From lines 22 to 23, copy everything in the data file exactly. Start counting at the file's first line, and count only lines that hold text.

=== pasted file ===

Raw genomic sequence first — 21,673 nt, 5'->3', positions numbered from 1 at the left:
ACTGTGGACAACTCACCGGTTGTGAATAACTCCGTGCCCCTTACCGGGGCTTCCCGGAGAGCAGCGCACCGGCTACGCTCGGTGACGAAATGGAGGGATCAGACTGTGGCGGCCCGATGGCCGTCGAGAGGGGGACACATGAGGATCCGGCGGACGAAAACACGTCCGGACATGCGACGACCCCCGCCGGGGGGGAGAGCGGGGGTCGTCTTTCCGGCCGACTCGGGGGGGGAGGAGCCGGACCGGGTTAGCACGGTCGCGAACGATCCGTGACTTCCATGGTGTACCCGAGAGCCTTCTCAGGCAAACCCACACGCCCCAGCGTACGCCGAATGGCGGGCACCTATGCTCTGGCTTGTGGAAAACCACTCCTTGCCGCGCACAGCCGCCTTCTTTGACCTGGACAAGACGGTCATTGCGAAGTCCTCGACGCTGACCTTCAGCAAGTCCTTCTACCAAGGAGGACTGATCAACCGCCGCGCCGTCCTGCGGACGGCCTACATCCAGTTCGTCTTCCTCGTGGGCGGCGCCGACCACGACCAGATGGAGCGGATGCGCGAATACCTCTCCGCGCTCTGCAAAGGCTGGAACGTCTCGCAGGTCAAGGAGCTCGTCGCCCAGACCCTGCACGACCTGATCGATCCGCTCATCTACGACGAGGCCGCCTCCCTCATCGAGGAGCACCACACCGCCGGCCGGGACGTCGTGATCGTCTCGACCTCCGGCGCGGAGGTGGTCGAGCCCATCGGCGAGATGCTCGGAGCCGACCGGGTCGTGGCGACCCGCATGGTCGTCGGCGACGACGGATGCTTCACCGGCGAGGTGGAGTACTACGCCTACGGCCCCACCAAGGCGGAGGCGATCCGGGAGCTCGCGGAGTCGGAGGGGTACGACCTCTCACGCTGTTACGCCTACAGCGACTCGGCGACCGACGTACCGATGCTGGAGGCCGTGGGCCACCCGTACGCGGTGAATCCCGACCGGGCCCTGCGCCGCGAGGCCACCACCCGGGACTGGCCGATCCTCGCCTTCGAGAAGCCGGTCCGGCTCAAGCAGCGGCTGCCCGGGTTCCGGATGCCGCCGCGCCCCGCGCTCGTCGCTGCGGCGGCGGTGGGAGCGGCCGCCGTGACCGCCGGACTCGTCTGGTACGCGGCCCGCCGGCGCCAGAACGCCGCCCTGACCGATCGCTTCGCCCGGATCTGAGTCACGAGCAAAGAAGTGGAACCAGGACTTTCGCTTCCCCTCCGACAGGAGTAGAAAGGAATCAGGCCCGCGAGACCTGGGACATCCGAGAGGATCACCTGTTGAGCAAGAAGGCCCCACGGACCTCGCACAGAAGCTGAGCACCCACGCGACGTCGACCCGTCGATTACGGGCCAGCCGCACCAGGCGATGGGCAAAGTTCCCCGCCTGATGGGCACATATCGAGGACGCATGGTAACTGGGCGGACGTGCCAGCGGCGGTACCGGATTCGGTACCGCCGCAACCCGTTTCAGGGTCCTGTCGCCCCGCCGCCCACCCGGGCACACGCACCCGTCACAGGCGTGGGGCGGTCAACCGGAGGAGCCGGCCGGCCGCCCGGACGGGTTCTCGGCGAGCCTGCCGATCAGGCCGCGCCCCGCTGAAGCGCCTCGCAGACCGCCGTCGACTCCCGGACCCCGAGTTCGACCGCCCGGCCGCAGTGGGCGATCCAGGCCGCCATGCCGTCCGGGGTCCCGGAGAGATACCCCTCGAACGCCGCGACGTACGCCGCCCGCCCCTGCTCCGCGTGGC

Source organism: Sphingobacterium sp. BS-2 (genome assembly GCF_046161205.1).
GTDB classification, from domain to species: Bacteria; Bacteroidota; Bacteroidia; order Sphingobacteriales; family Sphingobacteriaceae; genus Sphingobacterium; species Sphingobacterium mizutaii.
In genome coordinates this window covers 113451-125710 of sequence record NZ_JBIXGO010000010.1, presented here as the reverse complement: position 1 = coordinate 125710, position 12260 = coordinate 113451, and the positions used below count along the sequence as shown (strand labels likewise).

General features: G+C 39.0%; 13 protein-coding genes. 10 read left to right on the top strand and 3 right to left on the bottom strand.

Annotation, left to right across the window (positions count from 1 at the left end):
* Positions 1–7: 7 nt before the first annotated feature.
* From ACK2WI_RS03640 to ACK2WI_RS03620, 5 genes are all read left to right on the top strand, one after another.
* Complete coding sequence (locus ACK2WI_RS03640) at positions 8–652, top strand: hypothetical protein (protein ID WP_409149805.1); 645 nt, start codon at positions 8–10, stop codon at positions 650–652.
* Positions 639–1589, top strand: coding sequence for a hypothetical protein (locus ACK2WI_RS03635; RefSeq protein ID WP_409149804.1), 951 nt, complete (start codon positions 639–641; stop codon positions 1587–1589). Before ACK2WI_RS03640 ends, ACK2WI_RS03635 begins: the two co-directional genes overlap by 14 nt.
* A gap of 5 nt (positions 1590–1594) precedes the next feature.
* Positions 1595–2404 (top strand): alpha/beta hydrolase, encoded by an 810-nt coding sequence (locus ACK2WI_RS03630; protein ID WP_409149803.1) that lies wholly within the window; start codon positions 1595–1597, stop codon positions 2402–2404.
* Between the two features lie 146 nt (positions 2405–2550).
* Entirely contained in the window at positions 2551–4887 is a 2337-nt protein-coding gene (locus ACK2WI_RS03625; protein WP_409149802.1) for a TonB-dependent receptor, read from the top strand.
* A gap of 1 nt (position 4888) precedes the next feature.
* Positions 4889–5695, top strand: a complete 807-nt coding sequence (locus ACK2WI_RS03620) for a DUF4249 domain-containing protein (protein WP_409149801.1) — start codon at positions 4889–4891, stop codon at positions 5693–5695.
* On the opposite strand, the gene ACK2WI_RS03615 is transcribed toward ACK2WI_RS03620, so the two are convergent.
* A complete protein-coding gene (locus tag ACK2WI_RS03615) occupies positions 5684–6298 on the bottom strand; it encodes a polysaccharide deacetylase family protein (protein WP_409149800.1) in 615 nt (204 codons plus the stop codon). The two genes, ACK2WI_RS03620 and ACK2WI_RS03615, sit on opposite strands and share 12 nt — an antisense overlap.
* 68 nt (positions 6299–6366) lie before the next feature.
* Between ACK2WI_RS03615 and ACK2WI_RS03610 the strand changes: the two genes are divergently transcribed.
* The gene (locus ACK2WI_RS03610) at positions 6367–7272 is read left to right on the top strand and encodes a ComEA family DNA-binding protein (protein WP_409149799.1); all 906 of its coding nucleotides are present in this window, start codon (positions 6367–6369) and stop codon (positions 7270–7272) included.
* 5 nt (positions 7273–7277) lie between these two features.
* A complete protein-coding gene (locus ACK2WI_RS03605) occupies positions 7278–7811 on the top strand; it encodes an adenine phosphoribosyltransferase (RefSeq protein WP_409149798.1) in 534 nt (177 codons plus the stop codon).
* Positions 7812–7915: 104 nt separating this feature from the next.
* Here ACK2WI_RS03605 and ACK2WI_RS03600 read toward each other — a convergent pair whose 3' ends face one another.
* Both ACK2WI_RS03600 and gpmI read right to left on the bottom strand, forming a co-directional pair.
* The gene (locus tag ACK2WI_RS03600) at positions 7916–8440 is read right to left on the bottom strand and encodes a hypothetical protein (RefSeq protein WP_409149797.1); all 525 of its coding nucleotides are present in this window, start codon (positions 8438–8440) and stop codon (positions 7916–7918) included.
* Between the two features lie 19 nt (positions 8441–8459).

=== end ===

* The gene (locus ACK2WI_RS03610) at positions 6367–7272 is read left to right on the top strand and encodes a ComEA family DNA-binding protein (protein WP_409149799.1); all 906 of its coding nucleotides are present in this window, start codon (positions 6367–6369) and stop codon (positions 7270–7272) included.
* 5 nt (positions 7273–7277) lie between these two features.